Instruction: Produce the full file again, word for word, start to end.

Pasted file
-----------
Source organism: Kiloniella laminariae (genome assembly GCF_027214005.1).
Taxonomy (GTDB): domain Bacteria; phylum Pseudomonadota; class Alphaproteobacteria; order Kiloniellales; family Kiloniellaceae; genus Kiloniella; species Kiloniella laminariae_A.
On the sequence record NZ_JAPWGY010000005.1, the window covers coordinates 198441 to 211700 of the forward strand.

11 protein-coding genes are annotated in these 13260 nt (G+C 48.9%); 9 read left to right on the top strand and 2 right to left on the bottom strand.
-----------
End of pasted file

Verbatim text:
Source organism: Kiloniella laminariae (genome assembly GCF_027214005.1).
Taxonomy (GTDB): domain Bacteria; phylum Pseudomonadota; class Alphaproteobacteria; order Kiloniellales; family Kiloniellaceae; genus Kiloniella; species Kiloniella laminariae_A.
On the sequence record NZ_JAPWGY010000005.1, the window covers coordinates 198441 to 211700 of the forward strand.

11 protein-coding genes are annotated in these 13260 nt (G+C 48.9%); 9 read left to right on the top strand and 2 right to left on the bottom strand.